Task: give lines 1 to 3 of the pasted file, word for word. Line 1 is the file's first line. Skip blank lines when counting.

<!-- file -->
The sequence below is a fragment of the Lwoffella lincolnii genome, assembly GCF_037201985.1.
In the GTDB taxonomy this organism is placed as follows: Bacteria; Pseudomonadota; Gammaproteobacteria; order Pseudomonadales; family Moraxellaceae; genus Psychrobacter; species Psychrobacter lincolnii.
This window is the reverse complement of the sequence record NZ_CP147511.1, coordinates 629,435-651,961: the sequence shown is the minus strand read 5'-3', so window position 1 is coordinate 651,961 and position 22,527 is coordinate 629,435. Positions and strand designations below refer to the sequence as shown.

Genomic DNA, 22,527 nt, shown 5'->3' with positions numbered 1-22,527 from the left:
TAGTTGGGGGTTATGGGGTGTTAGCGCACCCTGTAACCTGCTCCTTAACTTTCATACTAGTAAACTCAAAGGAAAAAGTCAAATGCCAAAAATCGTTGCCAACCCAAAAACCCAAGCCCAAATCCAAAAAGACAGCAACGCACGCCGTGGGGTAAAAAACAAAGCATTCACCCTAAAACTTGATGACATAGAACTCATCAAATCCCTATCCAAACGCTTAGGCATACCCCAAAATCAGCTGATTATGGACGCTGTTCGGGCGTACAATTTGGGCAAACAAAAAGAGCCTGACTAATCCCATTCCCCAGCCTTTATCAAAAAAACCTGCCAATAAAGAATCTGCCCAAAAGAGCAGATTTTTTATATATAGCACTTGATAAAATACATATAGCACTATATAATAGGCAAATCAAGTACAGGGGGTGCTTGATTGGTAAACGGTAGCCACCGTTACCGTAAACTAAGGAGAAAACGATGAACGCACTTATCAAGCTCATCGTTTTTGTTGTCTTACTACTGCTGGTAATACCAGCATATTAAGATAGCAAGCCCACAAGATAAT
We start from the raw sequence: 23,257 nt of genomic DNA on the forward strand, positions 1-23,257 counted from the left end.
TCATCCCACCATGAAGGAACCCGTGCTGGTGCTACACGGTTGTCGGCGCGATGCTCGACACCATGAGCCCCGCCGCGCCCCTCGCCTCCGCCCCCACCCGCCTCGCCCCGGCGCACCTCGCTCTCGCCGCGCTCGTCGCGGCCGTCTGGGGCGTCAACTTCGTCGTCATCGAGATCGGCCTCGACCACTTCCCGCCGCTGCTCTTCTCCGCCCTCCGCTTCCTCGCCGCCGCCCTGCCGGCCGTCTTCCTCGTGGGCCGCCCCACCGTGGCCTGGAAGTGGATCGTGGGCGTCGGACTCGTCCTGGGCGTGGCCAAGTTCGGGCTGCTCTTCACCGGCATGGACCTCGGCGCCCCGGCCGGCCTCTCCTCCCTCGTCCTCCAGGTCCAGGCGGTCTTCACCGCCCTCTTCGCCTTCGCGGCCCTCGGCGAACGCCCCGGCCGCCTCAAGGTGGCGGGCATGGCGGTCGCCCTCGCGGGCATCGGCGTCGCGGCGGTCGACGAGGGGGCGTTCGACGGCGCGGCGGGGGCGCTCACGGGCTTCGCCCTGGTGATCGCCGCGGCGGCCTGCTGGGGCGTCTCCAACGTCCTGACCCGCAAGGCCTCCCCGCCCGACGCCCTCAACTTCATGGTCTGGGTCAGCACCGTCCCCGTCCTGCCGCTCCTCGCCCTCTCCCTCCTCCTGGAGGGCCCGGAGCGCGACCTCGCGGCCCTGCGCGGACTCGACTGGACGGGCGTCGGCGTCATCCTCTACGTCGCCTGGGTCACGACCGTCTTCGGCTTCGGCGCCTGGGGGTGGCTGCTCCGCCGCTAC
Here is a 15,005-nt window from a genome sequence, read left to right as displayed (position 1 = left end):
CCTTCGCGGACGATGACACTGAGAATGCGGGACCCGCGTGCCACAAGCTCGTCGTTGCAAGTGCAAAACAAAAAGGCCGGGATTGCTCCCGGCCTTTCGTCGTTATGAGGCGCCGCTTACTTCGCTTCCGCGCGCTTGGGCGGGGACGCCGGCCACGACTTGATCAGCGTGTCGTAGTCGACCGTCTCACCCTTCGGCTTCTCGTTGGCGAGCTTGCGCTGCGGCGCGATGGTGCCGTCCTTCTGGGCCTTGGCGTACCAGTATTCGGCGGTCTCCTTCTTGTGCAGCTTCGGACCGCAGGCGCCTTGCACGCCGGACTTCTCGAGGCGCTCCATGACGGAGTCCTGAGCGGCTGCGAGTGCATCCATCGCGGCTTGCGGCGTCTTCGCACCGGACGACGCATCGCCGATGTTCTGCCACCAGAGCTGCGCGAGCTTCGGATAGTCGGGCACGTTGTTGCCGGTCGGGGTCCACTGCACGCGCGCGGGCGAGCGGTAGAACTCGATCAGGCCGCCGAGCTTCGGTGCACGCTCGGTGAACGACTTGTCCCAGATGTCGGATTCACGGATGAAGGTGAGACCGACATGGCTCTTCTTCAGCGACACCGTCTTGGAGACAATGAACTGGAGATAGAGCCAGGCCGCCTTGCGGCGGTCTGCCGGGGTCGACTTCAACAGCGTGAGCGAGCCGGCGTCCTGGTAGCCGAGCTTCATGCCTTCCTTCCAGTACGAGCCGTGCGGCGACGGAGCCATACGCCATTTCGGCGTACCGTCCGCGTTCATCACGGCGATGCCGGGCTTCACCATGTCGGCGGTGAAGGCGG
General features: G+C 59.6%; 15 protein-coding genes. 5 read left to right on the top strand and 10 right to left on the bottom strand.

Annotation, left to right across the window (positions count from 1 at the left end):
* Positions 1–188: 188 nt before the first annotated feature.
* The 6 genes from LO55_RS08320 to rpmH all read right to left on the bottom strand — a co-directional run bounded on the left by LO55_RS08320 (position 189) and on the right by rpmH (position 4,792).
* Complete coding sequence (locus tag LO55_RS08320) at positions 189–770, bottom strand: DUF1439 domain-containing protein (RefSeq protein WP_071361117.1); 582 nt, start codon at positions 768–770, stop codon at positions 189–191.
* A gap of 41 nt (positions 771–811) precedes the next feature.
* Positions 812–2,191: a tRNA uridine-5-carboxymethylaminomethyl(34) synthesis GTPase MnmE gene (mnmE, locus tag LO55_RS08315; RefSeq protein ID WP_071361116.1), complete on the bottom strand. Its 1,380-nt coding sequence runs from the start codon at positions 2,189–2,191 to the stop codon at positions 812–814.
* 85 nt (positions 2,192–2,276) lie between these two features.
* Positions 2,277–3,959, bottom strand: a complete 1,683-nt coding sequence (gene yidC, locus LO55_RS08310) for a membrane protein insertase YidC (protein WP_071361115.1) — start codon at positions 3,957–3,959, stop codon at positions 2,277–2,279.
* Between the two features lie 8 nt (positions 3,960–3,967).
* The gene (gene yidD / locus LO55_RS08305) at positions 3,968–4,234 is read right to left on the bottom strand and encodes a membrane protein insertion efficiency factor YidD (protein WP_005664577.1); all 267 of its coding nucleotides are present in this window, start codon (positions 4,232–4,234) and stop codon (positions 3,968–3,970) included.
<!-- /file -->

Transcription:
The sequence below is a fragment of the Lwoffella lincolnii genome, assembly GCF_037201985.1.
In the GTDB taxonomy this organism is placed as follows: Bacteria; Pseudomonadota; Gammaproteobacteria; order Pseudomonadales; family Moraxellaceae; genus Psychrobacter; species Psychrobacter lincolnii.
This window is the reverse complement of the sequence record NZ_CP147511.1, coordinates 629,435-651,961: the sequence shown is the minus strand read 5'-3', so window position 1 is coordinate 651,961 and position 22,527 is coordinate 629,435. Positions and strand designations below refer to the sequence as shown.